Belfast Telegraph

As much as it kills me, I'll have to tell my girl about the evil lurking online

By Jane Graham

Do you remember what age you were when you realised the adult world was nastier than you thought? I was scared of monsters and Daleks longer than most kids today, but I also believed in Santa, angels and the tooth fairy. And for a long time I was certain there was a moral balance in the universe which meant the good guys always won. So if I was nice, I'd be protected from evil.

When I had my first baby, I was determined that as long as she was in primary school she'd have a notion of the world which, once firmly ensconced, would never be entirely shaken out of her.

A world famous actor once told me, no matter what plaudits he got (and he had two Oscars), he would never stop feeling like the awkward homely looking kid he'd been in his early years. "The first 10 years of your life, you can't erase them," he said.

And he knew life.

So I decided I would make the first 10 years of my children's lives rich with wonder, curiosity, confidence and faith in the basic goodness of the world. That way, even when they found out I hadn't been entirely honest, they'd already have a base setting which would see them through the most dispiriting times.

I have struggled. An older cousin who set up a video camera in his living room to 'expose' Santa on Christmas Eve posed a threat. Smart ass siblings of school friends stuck their oars in. TV channels and movies were scoured for spoilers before they went on the Approved pile. Women's mags were hidden on high shelves. MTV was unplugged. Radio phone-ins were silenced. Bullies were characterised as tragic losers, guaranteed a future of unhappiness and regret. (I got right into karma). Books and films espousing a world of magic which teenagers and adults just didn't get, but smart kids understood, were prioritised (see ET, Elf, The BFG).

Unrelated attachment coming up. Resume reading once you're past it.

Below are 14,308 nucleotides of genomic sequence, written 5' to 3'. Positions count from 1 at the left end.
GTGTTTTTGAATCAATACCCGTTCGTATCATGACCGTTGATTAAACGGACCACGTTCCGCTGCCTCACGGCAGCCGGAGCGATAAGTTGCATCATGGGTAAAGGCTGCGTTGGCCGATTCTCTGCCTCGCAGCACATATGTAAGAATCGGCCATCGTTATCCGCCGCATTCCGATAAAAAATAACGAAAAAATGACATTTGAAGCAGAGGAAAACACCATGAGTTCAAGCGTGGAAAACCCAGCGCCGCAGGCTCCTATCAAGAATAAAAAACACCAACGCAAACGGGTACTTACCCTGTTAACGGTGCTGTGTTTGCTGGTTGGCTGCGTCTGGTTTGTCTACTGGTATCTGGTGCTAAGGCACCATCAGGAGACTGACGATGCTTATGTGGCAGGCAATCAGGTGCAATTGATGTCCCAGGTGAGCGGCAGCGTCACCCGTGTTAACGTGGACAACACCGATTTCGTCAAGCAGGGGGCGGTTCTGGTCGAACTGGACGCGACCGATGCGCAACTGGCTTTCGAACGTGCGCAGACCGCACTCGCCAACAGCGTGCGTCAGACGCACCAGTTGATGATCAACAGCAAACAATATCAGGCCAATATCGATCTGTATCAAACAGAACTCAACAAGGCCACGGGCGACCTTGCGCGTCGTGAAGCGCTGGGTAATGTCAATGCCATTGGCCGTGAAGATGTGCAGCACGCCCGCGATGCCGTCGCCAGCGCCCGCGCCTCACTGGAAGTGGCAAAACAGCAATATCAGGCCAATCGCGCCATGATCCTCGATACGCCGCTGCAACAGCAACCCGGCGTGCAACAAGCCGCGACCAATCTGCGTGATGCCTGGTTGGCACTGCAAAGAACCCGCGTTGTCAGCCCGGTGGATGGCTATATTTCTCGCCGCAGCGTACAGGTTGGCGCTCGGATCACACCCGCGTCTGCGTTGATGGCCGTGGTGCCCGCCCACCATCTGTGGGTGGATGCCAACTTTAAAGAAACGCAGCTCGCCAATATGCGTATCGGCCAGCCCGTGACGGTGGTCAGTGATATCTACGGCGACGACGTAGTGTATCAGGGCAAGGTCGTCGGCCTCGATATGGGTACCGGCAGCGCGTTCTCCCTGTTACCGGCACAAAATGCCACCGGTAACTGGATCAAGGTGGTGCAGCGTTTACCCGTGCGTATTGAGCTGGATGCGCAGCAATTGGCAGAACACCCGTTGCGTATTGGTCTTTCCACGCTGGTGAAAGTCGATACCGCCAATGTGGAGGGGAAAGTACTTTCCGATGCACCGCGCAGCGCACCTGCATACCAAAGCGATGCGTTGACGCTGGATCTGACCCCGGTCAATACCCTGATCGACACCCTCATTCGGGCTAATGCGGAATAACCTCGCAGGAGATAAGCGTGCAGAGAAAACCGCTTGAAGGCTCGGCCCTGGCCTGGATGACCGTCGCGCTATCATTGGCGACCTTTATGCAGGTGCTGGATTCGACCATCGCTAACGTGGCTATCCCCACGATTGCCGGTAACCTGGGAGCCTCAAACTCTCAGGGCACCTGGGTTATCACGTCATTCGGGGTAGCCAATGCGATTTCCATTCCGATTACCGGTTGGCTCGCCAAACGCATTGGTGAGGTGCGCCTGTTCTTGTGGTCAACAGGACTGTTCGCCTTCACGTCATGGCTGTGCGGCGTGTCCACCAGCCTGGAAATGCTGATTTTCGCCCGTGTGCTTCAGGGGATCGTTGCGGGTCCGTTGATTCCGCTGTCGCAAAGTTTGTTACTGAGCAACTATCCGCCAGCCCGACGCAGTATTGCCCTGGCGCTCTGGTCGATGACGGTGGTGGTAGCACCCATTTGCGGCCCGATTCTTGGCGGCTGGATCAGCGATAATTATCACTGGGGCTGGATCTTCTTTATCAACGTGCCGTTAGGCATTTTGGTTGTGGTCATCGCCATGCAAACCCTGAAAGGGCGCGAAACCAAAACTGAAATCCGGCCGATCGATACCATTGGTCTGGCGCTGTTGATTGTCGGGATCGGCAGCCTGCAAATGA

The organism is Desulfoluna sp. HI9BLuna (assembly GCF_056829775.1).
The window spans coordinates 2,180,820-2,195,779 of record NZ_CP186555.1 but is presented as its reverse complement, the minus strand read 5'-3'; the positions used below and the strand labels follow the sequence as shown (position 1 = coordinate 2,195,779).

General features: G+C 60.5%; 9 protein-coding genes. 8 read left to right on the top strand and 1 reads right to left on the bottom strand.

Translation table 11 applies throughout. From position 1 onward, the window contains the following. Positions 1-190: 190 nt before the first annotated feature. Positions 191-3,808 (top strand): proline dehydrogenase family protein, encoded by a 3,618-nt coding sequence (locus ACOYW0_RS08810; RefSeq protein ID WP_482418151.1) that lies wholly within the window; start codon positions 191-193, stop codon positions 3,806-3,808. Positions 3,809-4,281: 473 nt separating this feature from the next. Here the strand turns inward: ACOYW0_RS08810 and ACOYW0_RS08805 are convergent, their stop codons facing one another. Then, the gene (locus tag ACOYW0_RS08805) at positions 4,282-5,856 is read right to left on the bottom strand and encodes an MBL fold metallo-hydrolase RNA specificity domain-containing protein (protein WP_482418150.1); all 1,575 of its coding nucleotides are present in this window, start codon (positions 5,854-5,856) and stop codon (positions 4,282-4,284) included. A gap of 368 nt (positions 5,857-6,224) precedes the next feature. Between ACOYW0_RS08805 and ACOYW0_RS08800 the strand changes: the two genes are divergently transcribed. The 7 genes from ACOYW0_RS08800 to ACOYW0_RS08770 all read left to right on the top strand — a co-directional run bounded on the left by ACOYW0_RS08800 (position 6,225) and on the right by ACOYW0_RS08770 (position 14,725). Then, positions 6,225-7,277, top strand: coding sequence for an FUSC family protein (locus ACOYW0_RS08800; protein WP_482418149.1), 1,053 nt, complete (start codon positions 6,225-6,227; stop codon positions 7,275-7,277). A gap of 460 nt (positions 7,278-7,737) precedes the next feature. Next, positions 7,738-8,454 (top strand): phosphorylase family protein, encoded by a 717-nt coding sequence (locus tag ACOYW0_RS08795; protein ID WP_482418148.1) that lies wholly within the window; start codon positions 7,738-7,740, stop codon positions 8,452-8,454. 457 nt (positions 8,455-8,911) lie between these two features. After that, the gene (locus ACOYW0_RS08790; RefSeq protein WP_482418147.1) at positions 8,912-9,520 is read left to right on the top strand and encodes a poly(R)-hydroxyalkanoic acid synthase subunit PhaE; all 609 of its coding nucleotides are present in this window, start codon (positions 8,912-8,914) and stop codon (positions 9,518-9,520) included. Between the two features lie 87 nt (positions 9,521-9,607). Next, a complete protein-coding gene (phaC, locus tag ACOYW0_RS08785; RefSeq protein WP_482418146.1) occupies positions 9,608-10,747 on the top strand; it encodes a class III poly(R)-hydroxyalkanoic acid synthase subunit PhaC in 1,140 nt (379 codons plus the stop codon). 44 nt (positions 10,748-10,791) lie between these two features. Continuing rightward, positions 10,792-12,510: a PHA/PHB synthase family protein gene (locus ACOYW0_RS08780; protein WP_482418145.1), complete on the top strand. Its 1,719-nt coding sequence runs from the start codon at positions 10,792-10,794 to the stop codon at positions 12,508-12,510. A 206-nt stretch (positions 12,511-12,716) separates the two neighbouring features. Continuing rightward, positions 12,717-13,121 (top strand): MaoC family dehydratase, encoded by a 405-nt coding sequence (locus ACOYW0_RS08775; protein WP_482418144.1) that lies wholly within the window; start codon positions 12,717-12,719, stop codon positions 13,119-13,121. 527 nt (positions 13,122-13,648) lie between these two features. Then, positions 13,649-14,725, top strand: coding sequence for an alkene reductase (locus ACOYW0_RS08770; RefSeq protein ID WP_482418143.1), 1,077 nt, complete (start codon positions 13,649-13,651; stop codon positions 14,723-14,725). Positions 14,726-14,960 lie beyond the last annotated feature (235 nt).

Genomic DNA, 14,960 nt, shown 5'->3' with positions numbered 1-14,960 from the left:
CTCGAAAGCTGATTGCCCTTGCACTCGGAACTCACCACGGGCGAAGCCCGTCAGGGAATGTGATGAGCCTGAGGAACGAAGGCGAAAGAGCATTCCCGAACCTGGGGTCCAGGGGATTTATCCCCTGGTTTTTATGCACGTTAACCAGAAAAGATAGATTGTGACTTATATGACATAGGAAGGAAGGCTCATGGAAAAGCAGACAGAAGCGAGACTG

But my biggest enemy has been the internet. I've kept them away from Facebook (and describe it so scathingly I'm hoping even if they do join one day, they'll never trust it).

They're still far too young for Twitter. But this week's story about Hannah Smith, the 16-year-old who hung herself after a barrage of grotesque abuse on social network site Ask.fm has convinced me that, as much as it kills me, I'm going to have to tell my daughter about the worst kind of people who prowl even the most ostensibly innocuous sites.

The bad guys have beaten me; she's only 10. But the truth is, we can't protect our kids from these dangers and threats. We have to arm them with information and self-defence systems.

I approve of David Cameron's recent pledge to filter internet porn. But I worry about his headline-grabbing claim that he'll provide a way to protect children "with one click". When I bought an iPad recently I sat for half an hour with a shop assistant learning how to censor every setting on there. It wasn't one click, it was more than 30. And I have to review it every week, as well as continuing with the disenchantment of my children.

The inconvenient truth is that, unless they ban all computers from the home, every parent is going to have to commit to the same regular drudgery if they want their kids to be safe. Even if it means taking a bit of lustre out of the universe along the way.

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